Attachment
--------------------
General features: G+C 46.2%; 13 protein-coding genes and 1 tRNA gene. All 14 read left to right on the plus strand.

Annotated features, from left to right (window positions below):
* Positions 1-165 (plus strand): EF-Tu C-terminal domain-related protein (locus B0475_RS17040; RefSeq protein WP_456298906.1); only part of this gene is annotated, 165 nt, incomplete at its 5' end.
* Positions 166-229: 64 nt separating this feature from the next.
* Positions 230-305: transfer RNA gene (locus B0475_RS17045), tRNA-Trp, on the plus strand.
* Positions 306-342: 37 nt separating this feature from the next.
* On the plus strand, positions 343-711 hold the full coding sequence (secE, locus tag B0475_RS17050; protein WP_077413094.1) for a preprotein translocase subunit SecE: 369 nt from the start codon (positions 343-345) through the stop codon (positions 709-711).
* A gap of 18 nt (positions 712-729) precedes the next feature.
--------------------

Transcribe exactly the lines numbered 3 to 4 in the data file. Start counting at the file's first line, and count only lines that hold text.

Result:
* Positions 1-165 (plus strand): EF-Tu C-terminal domain-related protein (locus B0475_RS17040; RefSeq protein WP_456298906.1); only part of this gene is annotated, 165 nt, incomplete at its 5' end.
* Positions 166-229: 64 nt separating this feature from the next.